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March 3, 1969

Specificity of the FTA-ABS Test for Syphilis: An Evaluation

Author Affiliations

From the Venereal Disease Program (Drs. Mackey and Scotti) and the Research and Therapy Evaluation Statistics Service, Venereal Disease Program (Mrs. Price), the National Communicable Disease Center, Health Services and Mental Health Administration, Public Health Service, Atlanta; and the Depart-ment of Dermatology, Baylor University College of Medicine, Houston (Dr. Knox). Dr. Mackey is now a fellow in dermatology at the University of Virginia Medical Center, Charlottesville; Dr. Scotti is a fellow in medicine at the Mayo Clinic, Rochester, Minn.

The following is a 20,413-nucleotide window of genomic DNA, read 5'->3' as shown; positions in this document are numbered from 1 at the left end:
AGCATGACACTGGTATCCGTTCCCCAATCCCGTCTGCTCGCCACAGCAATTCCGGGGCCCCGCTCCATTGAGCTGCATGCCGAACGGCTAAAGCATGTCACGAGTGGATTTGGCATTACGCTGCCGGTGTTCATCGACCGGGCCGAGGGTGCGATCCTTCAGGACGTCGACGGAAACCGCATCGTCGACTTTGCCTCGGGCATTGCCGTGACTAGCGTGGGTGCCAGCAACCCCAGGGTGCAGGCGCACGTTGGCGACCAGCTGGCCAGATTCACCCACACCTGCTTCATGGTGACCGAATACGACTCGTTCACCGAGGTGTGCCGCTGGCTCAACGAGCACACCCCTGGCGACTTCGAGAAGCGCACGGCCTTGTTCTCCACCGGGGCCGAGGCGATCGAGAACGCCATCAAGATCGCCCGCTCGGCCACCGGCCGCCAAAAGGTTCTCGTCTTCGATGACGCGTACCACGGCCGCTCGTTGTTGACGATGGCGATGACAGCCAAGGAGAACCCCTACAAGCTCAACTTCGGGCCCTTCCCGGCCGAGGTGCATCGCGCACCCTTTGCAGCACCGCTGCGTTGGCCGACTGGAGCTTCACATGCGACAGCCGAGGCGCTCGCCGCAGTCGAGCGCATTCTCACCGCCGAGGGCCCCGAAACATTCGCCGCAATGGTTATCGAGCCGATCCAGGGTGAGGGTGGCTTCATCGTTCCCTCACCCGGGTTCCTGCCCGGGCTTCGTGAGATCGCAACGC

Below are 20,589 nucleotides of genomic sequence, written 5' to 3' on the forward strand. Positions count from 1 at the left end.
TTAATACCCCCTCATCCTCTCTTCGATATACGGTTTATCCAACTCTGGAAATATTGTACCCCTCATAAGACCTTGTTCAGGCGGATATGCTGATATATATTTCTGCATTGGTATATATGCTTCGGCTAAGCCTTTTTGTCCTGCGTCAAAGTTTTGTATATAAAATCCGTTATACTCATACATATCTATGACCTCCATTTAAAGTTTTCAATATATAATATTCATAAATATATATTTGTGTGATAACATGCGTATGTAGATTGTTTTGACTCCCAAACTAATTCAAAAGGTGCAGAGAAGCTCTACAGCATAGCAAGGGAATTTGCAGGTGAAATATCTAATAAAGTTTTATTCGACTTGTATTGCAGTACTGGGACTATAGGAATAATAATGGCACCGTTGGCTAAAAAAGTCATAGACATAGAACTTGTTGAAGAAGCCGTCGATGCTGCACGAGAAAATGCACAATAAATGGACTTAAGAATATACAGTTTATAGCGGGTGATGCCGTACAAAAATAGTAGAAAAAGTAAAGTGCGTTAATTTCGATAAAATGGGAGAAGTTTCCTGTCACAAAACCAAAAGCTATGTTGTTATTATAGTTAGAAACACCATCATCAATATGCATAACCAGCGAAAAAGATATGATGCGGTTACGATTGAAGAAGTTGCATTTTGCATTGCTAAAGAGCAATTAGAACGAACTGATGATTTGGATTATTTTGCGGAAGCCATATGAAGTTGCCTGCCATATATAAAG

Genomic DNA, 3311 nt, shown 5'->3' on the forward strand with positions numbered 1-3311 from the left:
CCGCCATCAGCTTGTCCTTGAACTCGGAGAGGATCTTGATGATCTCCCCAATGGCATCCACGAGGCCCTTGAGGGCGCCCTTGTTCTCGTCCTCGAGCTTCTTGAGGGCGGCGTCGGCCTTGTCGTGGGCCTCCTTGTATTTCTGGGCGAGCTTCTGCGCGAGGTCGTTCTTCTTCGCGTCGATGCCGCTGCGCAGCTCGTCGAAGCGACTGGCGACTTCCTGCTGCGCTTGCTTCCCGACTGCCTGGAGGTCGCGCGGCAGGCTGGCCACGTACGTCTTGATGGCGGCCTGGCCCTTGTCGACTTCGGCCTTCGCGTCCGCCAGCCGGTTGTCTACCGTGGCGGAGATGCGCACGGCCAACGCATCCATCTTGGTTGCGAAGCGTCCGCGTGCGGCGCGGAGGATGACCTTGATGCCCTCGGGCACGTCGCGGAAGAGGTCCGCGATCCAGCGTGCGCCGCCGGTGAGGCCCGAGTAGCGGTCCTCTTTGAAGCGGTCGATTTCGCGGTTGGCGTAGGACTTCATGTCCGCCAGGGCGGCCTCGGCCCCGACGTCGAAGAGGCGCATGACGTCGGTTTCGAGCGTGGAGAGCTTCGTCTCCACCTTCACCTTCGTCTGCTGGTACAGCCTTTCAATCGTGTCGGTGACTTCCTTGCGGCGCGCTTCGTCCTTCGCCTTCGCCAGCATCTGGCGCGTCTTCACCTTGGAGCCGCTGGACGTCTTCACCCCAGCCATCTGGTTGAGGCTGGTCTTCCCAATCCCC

JAMA. 1969;207(9):1683-1685. doi:10.1001/jama.1969.03150220099011

In this evaluation of the fluorescent treponemal antibody-absorption (FTA-ABS) test, special emphasis is placed on its specificity as opposed to sensitivity. Among a total of 827 persons tested, there were five with a reactive FTAABS test confirmed by the Control Laboratory, and a non-reactive Treponema pallidum immobilization test accompanied by no clinical or historical evidence of syphilis. These five persons represent 0.6% of the total tested and 1.4% of those with a reactive FTA-ABS test. Three of these patients had diseases in which abnormal globulins frequently are found—rheumatoid arthritis, autoimmune hemolytic anemia due to lymphosarcoma, and alcoholic cirrhosis; two had no recorded evidence of disease. All were more than 50 years of age. Whether these cases represent old syphilis or false positive reactions to the FTA-ABS test is problematical.